Angel Pérez, CEO of the National Association for College Admission Counseling, said he expects a variety of new, creatively worded essay questions to appear on college applications once the Common App launches Aug. 1; Sarah Lawrence College has already added a prompt incorporating the Supreme Court decision itself.
But he added that there are non-essay-related avenues available in the actual admissions process for colleges to uphold diversity and inclusivity while obeying the new law of the land.
“Don’t let a crisis go to waste,” he said. “The admissions process wasn’t perfect already, so there’s opportunity here, too.”
Colorado College president Song Richardson, who began her tenure last year, decried what she called a “broken” higher education system and called on leaders to do more than “tinker around the edges” by adopting race-neutral admissions policies and doing away with legacy admissions. (Colorado governor Jared Polis banned legacy preferences in the state’s public colleges in 2021, though not for private institutions like Richardson’s.)
“Affirmative action made us complacent,” she said. “Now that tool is gone, and I’m optimistic that all of us can work together to fix our broken system.”
‘A Tremendous Lack of Courage’
Shaun Harper, executive director for the University of Southern California’s Race and Equity Center, said that the affirmative action decision was just one piece of a larger, politicized agenda against diversity and equity in higher education, and he called for an equal and opposite movement to protect those values.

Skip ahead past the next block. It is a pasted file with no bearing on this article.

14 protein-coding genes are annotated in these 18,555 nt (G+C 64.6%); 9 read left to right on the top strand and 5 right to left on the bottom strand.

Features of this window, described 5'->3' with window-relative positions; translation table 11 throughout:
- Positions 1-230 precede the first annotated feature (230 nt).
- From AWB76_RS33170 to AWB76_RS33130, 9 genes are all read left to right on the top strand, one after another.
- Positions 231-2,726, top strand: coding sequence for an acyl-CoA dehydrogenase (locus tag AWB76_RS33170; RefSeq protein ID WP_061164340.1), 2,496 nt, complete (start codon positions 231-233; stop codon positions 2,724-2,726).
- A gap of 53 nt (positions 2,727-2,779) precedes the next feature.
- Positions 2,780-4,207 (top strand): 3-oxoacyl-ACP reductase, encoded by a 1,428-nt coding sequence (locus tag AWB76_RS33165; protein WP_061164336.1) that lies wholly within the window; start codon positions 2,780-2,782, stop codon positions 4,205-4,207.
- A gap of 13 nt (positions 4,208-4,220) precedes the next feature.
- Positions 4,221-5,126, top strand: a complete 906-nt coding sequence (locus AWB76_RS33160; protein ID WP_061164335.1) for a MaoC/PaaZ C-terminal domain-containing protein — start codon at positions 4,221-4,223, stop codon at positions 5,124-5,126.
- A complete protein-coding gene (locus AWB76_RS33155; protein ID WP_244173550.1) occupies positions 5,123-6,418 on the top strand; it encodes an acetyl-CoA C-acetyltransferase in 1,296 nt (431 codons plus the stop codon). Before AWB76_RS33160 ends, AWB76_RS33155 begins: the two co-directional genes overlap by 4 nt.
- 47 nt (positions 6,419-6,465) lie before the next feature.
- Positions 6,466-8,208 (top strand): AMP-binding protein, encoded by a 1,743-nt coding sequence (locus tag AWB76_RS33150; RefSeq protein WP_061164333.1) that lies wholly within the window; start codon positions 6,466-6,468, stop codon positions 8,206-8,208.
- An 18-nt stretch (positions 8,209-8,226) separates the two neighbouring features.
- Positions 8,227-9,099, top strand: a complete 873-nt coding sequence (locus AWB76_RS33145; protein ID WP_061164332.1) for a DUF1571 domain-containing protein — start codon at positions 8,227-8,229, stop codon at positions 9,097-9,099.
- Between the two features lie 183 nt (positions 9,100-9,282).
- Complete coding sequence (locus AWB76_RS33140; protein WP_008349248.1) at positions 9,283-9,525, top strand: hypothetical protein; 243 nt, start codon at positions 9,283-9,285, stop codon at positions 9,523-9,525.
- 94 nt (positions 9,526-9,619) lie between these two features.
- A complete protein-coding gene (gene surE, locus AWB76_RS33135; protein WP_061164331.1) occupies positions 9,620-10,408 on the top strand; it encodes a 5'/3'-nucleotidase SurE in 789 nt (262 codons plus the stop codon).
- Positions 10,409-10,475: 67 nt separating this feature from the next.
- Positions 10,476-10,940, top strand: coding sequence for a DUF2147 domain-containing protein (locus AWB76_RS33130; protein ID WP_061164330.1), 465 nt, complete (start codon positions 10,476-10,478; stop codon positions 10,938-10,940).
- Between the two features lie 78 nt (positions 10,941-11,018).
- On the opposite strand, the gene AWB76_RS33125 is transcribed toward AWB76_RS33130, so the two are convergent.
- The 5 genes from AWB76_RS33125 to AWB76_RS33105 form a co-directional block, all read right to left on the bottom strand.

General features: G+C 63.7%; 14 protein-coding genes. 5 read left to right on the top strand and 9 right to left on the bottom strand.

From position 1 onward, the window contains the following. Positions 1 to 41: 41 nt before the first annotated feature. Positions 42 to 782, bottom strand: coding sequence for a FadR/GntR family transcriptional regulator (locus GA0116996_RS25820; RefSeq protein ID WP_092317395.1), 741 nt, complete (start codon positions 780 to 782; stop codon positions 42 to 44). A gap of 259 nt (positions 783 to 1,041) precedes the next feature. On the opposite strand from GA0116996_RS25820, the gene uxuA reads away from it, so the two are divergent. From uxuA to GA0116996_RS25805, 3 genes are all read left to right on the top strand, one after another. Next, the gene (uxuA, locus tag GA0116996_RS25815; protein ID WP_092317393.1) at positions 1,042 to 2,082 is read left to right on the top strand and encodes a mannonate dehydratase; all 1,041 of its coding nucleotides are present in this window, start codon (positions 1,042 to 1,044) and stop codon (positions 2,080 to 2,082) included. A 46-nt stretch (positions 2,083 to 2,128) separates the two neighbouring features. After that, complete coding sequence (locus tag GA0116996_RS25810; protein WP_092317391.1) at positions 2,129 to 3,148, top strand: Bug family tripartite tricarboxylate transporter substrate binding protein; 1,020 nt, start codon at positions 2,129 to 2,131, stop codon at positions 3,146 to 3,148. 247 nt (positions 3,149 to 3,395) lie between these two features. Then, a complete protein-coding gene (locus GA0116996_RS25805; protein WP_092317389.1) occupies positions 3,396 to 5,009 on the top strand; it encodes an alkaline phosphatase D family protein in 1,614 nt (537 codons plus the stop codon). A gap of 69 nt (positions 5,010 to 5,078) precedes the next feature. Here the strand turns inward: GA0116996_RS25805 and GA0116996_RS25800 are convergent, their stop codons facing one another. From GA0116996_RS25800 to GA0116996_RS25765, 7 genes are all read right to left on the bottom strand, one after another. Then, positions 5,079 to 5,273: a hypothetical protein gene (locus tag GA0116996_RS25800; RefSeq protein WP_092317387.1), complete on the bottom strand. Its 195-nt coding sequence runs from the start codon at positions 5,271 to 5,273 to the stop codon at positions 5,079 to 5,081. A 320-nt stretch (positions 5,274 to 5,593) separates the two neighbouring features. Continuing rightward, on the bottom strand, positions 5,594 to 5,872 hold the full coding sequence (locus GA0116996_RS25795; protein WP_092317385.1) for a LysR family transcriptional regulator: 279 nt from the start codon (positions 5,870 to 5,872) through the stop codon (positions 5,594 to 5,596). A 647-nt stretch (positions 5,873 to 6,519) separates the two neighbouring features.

“Things will turn around if college and university leaders, policy makers, and the rest of us who purport to care about equity actually fight back,” he said. “It is very clear to me that there is a well-organized and funded mis- and disinformation campaign on DEI and diversity. Where is our movement?”
Harper was echoing a general frustration among many attendees who fear that institutional leaders are bending too easily to proponents’ interpretations of the Supreme Court ruling, changing policies and language in order to avoid litigation before the fight even really begins.
“The biggest fear I have as a result of this decision is that we in general in higher ed will become too cautious,” said Richardson.
Walter Kimbrough, director of Morehouse College’s Black Men’s Research Institute and until recently the longtime president of Dillard College, was more accusatory, criticizing college and university leaders for demonstrating a “tremendous lack of courage” in responding to the affirmative action decision and right-wing political attacks on diversity in higher education.
“We are watching people start to cut off their arms before anybody tells them you need to cut off your arms … They’re volunteering to do it,” Kimbrough said. “We need people to speak out, and it has to be collective. If we don’t come together and speak forcefully, this is just the beginning of a tipping point.”